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In this issue:
Gamma-ray Bursts May Last Longer than Previously Thought
SLAC Procurement Update for Stimulus Funds
Get Ready for Bike to Work Day

SLAC Today

Tuesday - May 5, 2009

Gamma-ray Bursts May Last Longer than Previously Thought

(Image - artist's conception of a gamma-ray burst)
Artist's conception of a gamma-ray burst. (Image: NASA.)

Gamma-ray bursts, the most powerful explosions in the universe since the Big Bang, are thought to last mere seconds or a few short minutes. But new data from the Fermi Gamma-ray Space Telescope show at least some of them have much more staying power.

In March, FGST's Large Area Telescope, or LAT—an incredibly sensitive gamma-ray and particle detector assembled at SLAC—spotted high-energy gamma rays from two separate bursts lasting many minutes after they occurred. Such burst durations have been observed only once before. In 1994, NASA's EGRET instrument picked up gamma rays 1.5 hours after a blast.

"With only one observation, you never know how often something happens," said SLAC physicist Roger Blandford, who works on the FGST project. "Now these delayed gamma rays are beginning to look like a common phenomenon."

Gamma-ray bursts are mysterious. Astronomers have proposed that they occur when massive stars run out of nuclear fuel and collapse into black holes, releasing intense jets of radiation. The collision of two neutron stars orbiting in a binary system is another possible source. FGST's observations could help scientists tease out the actual cause or causes.

The new data set is "an important constraint on the nature of these explosions," Blandford said. "The source of bursts such as these must remain active for a relatively long time. This means that certain explanations are not viable."  Read more...

SLAC Procurement Update for Stimulus Funds

The Business Services Division has created new Web resources detailing procurement requirements for the $68.3 million stimulus funds received by SLAC from the Department of Energy under the American Recovery and Reinvestment Act. (See "From the Director: What a Difference in a Year!"). A key ARRA objective is to get the funding into the general economy quickly in a transparent manner. Toward this end, SLAC has modified business systems to meet ARRA challenges.

Planning and guidance documents have been posted to the Procurement Web site and the ARRA SharePoint site (restricted access). Useful information on ARRA guidelines is also published to these sites to help you keep abreast of the new and changing ARRA guidance.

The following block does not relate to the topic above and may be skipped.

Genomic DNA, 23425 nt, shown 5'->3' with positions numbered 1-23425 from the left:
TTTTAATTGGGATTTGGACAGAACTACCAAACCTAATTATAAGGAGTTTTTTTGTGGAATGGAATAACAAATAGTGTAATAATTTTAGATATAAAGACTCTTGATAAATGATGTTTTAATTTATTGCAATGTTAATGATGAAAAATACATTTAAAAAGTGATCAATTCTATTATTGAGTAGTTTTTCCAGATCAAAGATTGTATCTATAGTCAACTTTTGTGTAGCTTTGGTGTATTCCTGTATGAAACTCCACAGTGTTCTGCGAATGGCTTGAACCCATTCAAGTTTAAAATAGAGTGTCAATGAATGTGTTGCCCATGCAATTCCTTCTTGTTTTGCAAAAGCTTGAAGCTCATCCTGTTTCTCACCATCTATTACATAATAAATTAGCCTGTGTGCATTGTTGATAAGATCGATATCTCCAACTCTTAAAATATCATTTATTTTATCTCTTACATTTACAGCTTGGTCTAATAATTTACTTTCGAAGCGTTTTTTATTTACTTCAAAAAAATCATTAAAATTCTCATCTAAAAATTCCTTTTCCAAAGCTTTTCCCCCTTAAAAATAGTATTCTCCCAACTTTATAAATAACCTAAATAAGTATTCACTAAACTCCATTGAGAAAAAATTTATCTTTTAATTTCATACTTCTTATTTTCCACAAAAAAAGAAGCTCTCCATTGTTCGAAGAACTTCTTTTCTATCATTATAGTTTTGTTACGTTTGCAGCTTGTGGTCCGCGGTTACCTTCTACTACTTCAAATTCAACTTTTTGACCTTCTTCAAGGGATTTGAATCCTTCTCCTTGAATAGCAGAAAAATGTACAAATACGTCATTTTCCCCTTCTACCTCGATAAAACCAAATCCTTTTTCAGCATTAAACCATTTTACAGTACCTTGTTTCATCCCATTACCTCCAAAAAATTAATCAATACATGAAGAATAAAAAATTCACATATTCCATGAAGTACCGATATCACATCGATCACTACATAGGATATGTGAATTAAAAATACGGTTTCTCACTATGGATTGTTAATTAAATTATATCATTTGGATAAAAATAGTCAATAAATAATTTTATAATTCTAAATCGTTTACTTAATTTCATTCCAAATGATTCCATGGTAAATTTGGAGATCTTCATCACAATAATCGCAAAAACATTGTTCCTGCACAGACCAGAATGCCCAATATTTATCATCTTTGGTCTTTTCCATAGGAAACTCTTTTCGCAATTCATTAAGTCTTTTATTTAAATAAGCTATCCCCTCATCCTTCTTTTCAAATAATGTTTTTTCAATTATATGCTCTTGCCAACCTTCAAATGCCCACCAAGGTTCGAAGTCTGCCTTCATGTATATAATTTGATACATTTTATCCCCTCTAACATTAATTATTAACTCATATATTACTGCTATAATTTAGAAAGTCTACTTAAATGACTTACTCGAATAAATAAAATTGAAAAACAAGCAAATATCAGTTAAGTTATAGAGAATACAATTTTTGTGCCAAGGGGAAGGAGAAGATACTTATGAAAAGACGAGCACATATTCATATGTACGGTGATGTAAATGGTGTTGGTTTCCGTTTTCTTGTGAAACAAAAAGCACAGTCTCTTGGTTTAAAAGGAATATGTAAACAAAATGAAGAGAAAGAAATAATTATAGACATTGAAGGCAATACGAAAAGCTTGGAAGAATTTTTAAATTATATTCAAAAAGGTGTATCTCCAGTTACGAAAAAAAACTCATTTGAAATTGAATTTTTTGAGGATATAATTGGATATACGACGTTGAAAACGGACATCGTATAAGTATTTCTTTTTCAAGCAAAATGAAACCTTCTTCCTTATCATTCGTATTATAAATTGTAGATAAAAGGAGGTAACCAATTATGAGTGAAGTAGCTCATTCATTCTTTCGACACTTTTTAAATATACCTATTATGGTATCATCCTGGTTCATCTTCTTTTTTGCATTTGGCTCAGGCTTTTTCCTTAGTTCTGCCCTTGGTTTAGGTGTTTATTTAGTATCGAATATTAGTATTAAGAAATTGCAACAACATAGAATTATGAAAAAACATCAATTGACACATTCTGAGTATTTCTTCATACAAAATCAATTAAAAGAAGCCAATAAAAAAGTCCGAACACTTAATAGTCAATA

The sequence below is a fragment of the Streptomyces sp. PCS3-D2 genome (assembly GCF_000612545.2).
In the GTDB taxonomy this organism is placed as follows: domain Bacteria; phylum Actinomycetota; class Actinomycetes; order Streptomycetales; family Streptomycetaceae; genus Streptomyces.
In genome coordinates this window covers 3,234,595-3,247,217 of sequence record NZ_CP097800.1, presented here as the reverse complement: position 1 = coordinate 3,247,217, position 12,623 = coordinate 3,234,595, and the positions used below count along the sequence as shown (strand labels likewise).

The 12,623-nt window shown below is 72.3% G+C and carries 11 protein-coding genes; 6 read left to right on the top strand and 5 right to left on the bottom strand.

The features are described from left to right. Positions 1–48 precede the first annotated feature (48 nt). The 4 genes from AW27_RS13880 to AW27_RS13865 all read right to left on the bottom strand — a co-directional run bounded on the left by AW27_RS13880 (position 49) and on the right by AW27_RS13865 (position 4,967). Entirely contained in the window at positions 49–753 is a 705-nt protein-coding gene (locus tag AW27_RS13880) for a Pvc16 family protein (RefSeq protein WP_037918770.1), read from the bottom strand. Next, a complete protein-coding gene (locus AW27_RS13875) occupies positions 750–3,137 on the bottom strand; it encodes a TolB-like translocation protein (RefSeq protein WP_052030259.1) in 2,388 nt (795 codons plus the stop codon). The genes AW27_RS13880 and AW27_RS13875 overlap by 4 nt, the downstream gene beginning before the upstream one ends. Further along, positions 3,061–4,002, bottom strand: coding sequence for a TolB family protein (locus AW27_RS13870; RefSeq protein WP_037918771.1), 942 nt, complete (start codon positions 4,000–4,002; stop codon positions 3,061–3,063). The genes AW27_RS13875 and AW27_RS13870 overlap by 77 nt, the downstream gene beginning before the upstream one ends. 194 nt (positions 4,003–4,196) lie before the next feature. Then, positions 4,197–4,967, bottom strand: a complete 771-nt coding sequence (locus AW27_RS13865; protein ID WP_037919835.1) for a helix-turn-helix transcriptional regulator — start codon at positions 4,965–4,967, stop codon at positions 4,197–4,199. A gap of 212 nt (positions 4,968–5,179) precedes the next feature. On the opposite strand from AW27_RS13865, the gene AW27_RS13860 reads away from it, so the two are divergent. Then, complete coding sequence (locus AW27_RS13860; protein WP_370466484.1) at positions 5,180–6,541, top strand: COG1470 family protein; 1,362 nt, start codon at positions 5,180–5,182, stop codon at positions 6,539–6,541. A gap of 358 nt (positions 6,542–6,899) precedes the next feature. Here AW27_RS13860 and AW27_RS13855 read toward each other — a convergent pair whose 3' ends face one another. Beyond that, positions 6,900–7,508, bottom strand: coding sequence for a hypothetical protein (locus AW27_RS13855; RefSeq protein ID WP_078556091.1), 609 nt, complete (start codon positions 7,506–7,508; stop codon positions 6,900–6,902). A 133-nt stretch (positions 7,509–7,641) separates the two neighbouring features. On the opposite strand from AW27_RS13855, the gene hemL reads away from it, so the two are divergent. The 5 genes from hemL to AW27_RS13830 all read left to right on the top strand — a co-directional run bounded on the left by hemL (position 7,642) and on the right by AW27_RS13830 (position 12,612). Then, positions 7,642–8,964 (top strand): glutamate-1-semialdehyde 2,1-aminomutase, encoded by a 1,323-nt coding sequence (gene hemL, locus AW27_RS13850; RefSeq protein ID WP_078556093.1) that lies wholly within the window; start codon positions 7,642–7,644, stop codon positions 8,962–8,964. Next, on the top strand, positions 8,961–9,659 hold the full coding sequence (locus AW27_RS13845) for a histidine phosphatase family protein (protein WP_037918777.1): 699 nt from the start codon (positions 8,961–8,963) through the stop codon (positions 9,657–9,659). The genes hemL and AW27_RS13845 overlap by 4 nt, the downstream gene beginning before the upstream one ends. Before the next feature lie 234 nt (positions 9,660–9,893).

For a summary of ARRA-related procurement and helpful guides, see the "ARRA Procurement Summary" announcement and "American Recovery and Reinvestment Act 2009" on the Procurement Web site. Please direct any procurement-related questions to Alan Kong (x 4138).

Editor's note: Thanks go to James Dee for his efforts in bringing this information together.

(Photo)

Get Ready for
Bike to Work Day

You don't have to own any spandex or love the taste of powdered protein to become a bike commuter. Bike to Work Day on Thursday May 14 is the perfect opportunity to strap on your helmet and swap gas for pedal power, and you'll be rewarded for your efforts! Between 6:30 and 9 a.m., volunteers at the front gate will be handing out bike bags, energy bars, orange juice, bagels, bike literature and other freebies to SLACers arriving on two wheels.

"There are great benefits to biking," said Mike Woods, the event's organizer. He said that because he and his wife commute via bike regularly, their family needs only one car. "It's good for the environment and good for your health."

For those nervous about biking on Sand Hill Road, he said, "If you're willing to bike a little extra distance, you can pick a route that doesn't have you on a busy road." Bikers can plan a safe, stress-free route ahead of time using the map resources at the Bike to Work Day Web site, where you can also find tips on bike safety.

Thinking of making bike commuting a habit? Register before May 14 for "Let's Roll San Mateo County" to earn bike shop gift certificates, or grab some coworkers and sign up for Bike to Work Day's Team Bike Challenge.

After your ride, hit the showers—SLAC has men's and women's locker rooms and showers in Building 34, the Controls Building, located behind Building 24.

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